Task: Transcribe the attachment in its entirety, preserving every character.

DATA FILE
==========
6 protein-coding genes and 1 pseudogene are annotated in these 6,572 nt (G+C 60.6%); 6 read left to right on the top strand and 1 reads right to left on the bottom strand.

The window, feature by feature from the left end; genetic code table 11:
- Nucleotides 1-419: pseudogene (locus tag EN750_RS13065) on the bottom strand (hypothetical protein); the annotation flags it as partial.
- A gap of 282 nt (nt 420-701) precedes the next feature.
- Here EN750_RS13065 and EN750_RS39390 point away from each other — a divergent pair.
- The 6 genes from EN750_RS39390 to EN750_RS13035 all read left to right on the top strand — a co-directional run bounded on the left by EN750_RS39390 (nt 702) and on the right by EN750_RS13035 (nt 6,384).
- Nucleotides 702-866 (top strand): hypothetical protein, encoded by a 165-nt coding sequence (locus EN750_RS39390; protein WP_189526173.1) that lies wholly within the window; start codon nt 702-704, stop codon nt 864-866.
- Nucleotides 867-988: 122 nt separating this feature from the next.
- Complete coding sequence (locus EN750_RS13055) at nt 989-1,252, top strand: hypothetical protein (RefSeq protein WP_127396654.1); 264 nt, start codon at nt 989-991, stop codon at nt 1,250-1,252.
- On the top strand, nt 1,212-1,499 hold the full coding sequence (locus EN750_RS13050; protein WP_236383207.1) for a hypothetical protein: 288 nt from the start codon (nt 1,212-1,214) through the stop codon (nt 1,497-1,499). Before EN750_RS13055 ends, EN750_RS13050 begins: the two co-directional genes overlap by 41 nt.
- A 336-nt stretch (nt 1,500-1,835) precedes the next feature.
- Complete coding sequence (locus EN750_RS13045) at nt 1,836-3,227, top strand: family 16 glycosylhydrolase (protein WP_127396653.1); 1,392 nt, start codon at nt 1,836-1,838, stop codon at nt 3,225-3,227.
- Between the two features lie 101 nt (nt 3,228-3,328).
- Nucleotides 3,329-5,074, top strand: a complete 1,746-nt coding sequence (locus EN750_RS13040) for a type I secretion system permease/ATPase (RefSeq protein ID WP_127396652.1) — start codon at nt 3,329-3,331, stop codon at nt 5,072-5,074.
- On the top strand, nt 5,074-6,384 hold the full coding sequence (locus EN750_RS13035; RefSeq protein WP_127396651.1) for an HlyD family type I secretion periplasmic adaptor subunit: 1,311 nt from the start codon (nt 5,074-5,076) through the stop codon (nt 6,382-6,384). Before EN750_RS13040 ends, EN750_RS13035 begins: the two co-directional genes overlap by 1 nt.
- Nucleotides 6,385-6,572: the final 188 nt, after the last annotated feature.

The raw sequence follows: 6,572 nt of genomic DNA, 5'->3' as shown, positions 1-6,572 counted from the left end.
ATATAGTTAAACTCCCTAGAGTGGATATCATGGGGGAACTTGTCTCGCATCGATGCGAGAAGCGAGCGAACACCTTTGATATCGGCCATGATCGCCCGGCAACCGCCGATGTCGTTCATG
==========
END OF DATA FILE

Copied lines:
6 protein-coding genes and 1 pseudogene are annotated in these 6,572 nt (G+C 60.6%); 6 read left to right on the top strand and 1 reads right to left on the bottom strand.

The window, feature by feature from the left end; genetic code table 11:
- Nucleotides 1-419: pseudogene (locus tag EN750_RS13065) on the bottom strand (hypothetical protein); the annotation flags it as partial.
- A gap of 282 nt (nt 420-701) precedes the next feature.
- Here EN750_RS13065 and EN750_RS39390 point away from each other — a divergent pair.
- The 6 genes from EN750_RS39390 to EN750_RS13035 all read left to right on the top strand — a co-directional run bounded on the left by EN750_RS39390 (nt 702) and on the right by EN750_RS13035 (nt 6,384).
- Nucleotides 702-866 (top strand): hypothetical protein, encoded by a 165-nt coding sequence (locus EN750_RS39390; protein WP_189526173.1) that lies wholly within the window; start codon nt 702-704, stop codon nt 864-866.
- Nucleotides 867-988: 122 nt separating this feature from the next.
- Complete coding sequence (locus EN750_RS13055) at nt 989-1,252, top strand: hypothetical protein (RefSeq protein WP_127396654.1); 264 nt, start codon at nt 989-991, stop codon at nt 1,250-1,252.
- On the top strand, nt 1,212-1,499 hold the full coding sequence (locus EN750_RS13050; protein WP_236383207.1) for a hypothetical protein: 288 nt from the start codon (nt 1,212-1,214) through the stop codon (nt 1,497-1,499). Before EN750_RS13055 ends, EN750_RS13050 begins: the two co-directional genes overlap by 41 nt.
- A 336-nt stretch (nt 1,500-1,835) precedes the next feature.
- Complete coding sequence (locus EN750_RS13045) at nt 1,836-3,227, top strand: family 16 glycosylhydrolase (protein WP_127396653.1); 1,392 nt, start codon at nt 1,836-1,838, stop codon at nt 3,225-3,227.
- Between the two features lie 101 nt (nt 3,228-3,328).
- Nucleotides 3,329-5,074, top strand: a complete 1,746-nt coding sequence (locus EN750_RS13040) for a type I secretion system permease/ATPase (RefSeq protein ID WP_127396652.1) — start codon at nt 3,329-3,331, stop codon at nt 5,072-5,074.
- On the top strand, nt 5,074-6,384 hold the full coding sequence (locus EN750_RS13035; RefSeq protein WP_127396651.1) for an HlyD family type I secretion periplasmic adaptor subunit: 1,311 nt from the start codon (nt 5,074-5,076) through the stop codon (nt 6,382-6,384). Before EN750_RS13040 ends, EN750_RS13035 begins: the two co-directional genes overlap by 1 nt.
- Nucleotides 6,385-6,572: the final 188 nt, after the last annotated feature.

The raw sequence follows: 6,572 nt of genomic DNA, 5'->3' as shown, positions 1-6,572 counted from the left end.
ATATAGTTAAACTCCCTAGAGTGGATATCATGGGGGAACTTGTCTCGCATCGATGCGAGAAGCGAGCGAACACCTTTGATATCGGCCATGATCGCCCGGCAACCGCCGATGTCGTTCATG